updated 12/11/2007 8:22:38 AM ET 2007-12-11T13:22:38

H&R Block Inc., the nation’s largest tax preparer, said in a preliminary earnings report Tuesday that it expected a huge second-quarter loss as it continued to wrestle with its disintegrating mortgage arm.

The company said it was filing its quarterly report late, blaming the decision earlier this fall to change accounting firms.

But it said it expected a net loss of $502.3 million, or $1.55 per share, for the quarter ending Oct. 31, compared with a loss of $156.5 million, or 49 cents per share, during the same period a year ago.

Of that loss, $366.2 million, or $1.13 per share, came from discontinued operations, including much of its Option One Mortgage Corp., which has suffered as an increase in borrower defaults and a drying up of credit markets caused dozens of lenders to disappear.

The company posted a loss from continuing operations of $136.1 million, or 42 cents per share, compared with a loss of $121 million, or 38 cents, during the same period a year ago.

H&R Block typically has a loss in its second quarter as it makes most of its revenue and earnings during the January-April tax filing season.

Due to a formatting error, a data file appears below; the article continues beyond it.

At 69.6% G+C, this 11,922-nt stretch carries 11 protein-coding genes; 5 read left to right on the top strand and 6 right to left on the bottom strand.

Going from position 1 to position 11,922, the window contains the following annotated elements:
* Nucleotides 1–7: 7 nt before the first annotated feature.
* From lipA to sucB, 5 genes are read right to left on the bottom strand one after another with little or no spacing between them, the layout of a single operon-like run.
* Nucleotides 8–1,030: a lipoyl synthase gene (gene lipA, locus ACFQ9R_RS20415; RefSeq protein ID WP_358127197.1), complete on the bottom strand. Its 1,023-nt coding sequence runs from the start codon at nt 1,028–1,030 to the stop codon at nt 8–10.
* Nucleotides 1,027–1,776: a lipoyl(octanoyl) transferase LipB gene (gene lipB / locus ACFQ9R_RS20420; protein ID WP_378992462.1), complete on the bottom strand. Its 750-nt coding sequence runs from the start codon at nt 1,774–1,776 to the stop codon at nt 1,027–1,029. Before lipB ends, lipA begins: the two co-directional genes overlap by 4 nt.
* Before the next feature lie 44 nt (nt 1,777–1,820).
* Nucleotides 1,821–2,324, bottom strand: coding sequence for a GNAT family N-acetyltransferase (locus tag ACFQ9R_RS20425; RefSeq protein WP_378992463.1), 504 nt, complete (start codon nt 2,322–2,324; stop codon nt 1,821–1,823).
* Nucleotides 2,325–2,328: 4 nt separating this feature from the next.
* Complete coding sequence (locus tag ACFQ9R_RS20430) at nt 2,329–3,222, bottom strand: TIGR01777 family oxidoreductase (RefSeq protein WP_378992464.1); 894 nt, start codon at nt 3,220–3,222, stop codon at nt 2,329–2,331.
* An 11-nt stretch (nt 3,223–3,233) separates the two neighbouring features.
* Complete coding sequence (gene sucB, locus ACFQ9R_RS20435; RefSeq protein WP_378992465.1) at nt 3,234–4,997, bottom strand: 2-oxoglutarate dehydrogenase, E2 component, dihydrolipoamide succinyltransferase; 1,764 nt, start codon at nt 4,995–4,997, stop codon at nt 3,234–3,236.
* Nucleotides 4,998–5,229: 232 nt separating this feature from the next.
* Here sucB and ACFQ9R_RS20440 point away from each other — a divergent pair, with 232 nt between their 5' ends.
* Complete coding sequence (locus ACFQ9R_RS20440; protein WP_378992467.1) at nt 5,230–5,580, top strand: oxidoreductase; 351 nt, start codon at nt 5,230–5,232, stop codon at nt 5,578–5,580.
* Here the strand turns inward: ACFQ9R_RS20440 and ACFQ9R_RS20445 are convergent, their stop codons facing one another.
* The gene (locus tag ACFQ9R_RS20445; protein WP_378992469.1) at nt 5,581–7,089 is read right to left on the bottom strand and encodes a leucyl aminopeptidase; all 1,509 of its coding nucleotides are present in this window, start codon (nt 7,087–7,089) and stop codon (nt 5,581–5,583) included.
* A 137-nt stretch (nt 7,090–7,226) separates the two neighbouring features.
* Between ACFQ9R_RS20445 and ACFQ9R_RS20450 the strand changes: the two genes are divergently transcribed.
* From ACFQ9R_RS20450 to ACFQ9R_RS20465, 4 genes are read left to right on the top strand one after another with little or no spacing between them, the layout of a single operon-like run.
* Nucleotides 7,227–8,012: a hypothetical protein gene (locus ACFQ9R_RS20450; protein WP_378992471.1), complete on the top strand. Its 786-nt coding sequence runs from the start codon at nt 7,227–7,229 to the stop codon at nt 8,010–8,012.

The company said its discontinued operations had a pretax loss of $551.2 million, including $367 million in operating losses and losses on sales of mortgage assets, $123 million to adjust the value of remaining mortgage origination and servicing assets and $61 million in costs for restructuring Option One’s loan origination operations.

H&R Block said last week a proposed sale of Option One to Cerberus Capital Management LP had failed and that it was scrapping most of the business.

The company said it expected to file its quarterly report by Friday.

It said the delay came as it switched to auditing firm Deloitte & Touche LLP in October, shortly before the quarter ended and the firm needed more time to perform its work.

H&R Block changed auditors after the election in September of dissident shareholder Richard Breeden to the company’s board of directors. Breeden is serving as a court-appointed monitor for KPMG, the company’s previous auditor, and company officials worried that relationship would endanger the auditor’s independence.

Breeden has since become chairman of the company, ousting former Chairman and Chief Executive Officer Mark Ernst.

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